St. Mary Basilica, Natchez
|St. Mary Basilica|
|Location||107 S. Union St.
St. Mary's Cathedral
|Part of||Natchez On-Top-of-the-Hill Historic District (#79003381)|
|Added to NRHP||September 17, 1979|
|Former name(s)||St. Mary's Cathedral|
|Pastor(s)||Rev. David O'Connor|
St. Mary Basilica, formerly St. Mary's Cathedral, located in Natchez, Mississippi, United States, is a parish church in the Diocese of Jackson and Minor basilica of the Catholic Church. In 1979 it was listed under its former name as a contributing property in the Natchez On-Top-of-the-Hill Historic District on the National Register of Historic Places.
The Diocese of Natchez (now the Diocese of Jackson) was erected in 1837, and in 1842 construction began on a new cathedral. It was dedicated on December 25, 1843 and consecrated on September 19, 1886 and remained the cathedral of the diocese until 1977. It was designated a minor basilica on September 8, 1998 and dedicated as such on September 25, 1999.
In 2007 the body of Bishop John J. Chanche, S.S. the first Catholic bishop of Mississippi, was exhumed from a Baltimore, Maryland catholic cemetery and returned to Natchez to be reinterred in St. Mary Basilica's church yard.
The brick structure is two-stories in height, and it was constructed on a partially raised basement. It features a semi-circular apsidal end, ornamental pinnacles, and buttresses. The central square tower that is capped with a spire is embedded into the structure, and it has a recessed Gothic-arched entrance. Local architect James Hardie designed the Gothic Revival building.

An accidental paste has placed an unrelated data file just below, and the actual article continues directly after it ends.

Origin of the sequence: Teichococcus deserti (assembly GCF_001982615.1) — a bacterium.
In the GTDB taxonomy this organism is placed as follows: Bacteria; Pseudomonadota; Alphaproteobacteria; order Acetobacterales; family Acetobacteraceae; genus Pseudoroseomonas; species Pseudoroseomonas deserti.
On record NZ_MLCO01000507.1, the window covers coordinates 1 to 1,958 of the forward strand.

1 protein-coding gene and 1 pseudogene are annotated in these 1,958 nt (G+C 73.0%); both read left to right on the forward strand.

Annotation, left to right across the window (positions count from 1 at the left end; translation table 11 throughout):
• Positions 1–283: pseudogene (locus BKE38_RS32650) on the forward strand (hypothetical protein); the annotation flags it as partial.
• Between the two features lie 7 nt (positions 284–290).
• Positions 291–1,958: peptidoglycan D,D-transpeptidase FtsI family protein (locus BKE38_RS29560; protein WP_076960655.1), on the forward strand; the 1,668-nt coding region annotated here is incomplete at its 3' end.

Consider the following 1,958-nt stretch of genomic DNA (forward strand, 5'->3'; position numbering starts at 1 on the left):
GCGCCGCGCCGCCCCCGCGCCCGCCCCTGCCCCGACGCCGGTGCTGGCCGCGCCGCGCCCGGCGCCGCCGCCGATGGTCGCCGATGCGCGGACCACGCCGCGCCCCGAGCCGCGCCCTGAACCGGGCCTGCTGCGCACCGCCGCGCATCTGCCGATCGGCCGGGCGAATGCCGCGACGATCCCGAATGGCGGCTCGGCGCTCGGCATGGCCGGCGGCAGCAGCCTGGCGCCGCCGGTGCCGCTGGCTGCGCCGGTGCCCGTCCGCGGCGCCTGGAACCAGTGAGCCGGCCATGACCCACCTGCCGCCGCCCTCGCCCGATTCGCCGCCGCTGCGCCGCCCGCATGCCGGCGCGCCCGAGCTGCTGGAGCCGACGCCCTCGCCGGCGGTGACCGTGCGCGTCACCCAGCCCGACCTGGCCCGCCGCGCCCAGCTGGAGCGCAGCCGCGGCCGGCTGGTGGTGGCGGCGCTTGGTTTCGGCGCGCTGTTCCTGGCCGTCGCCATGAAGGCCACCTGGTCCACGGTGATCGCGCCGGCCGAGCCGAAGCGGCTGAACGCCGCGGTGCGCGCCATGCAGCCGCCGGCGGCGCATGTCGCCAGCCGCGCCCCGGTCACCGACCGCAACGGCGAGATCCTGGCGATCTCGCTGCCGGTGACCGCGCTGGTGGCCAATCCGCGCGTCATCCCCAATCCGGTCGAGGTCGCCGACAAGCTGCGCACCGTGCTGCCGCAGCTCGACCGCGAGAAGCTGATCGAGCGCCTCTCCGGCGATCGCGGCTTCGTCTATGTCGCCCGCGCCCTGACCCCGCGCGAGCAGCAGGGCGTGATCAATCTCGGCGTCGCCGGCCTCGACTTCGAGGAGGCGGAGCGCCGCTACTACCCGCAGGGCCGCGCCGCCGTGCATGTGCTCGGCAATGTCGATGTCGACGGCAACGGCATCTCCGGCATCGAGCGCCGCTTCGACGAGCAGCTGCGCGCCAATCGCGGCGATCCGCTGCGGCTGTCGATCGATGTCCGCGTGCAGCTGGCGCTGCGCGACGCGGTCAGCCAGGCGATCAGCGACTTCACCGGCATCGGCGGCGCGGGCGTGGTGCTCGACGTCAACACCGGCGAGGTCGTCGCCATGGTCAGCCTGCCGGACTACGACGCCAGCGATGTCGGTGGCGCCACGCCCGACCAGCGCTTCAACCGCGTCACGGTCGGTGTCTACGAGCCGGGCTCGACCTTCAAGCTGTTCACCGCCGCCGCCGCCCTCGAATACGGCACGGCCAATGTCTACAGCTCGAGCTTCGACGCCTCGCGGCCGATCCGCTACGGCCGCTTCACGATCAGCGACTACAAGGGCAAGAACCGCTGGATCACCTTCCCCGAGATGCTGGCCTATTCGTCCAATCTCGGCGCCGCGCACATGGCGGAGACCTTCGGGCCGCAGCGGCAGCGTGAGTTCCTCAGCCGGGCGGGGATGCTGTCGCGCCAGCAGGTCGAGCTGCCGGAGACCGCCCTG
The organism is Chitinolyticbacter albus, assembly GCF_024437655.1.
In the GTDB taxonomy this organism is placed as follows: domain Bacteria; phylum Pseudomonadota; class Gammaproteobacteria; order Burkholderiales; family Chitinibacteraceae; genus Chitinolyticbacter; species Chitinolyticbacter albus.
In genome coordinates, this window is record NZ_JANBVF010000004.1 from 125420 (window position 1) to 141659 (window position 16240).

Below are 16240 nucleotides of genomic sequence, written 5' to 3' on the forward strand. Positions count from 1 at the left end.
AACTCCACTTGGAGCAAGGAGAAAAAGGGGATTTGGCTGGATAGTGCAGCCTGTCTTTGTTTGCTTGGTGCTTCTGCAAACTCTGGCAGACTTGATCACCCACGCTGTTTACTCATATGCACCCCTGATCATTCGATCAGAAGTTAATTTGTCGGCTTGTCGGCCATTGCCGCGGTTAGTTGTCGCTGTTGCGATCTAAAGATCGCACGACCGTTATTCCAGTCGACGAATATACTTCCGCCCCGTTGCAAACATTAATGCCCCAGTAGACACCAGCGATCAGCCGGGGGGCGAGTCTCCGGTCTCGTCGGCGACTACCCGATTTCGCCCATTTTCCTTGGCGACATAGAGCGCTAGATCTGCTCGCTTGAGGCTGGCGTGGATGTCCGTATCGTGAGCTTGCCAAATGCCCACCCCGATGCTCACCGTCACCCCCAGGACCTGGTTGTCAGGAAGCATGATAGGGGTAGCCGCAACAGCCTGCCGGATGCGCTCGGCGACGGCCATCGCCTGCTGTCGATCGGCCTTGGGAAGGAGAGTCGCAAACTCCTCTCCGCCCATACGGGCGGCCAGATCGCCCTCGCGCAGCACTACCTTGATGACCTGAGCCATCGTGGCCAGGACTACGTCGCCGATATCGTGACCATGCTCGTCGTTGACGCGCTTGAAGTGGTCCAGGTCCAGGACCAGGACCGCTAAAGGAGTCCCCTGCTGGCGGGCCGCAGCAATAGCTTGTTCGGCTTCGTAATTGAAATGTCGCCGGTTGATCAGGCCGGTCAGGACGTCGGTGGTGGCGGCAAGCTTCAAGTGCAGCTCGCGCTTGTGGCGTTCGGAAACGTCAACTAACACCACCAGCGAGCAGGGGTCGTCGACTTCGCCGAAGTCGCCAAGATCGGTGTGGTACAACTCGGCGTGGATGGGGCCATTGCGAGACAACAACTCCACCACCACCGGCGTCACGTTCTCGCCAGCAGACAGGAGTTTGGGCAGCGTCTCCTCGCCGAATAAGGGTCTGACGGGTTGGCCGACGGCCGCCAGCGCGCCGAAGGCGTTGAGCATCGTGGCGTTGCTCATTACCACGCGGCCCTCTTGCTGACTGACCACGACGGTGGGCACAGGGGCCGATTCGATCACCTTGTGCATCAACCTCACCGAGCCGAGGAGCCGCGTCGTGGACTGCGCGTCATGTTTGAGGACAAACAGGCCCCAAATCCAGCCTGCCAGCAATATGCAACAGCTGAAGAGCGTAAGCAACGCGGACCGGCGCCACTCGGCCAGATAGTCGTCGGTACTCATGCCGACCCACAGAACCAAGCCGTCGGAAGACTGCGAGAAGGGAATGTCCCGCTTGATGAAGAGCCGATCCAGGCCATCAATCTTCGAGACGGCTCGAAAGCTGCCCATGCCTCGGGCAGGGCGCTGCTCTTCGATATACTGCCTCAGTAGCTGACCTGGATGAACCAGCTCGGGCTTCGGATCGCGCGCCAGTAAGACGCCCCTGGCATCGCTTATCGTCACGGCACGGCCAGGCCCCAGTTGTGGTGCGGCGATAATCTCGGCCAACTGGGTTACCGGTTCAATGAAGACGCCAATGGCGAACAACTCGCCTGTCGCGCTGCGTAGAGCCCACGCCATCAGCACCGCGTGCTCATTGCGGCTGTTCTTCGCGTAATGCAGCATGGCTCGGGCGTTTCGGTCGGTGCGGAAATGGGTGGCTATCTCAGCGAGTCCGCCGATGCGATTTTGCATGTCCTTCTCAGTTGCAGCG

- National Park Service (2010-07-09). "National Register Information System". National Register of Historic Places. National Park Service.
- Mary Warren Miller. "Natchez On-Top-of-the-Hill Historic District" (PDF). National Park Service. Retrieved 2016-08-10.
- "St. Mary Basilica, Natchez, Mississippi, USA". GCatholic.org. Retrieved 2016-08-10.
- "Body of first bishop of Mississippi exhumed". Retrieved 2007-08-31.
- St. Mary Basilica website
- St. Mary Basilica Archives website
- Natchez of the Mighty Mississippi River
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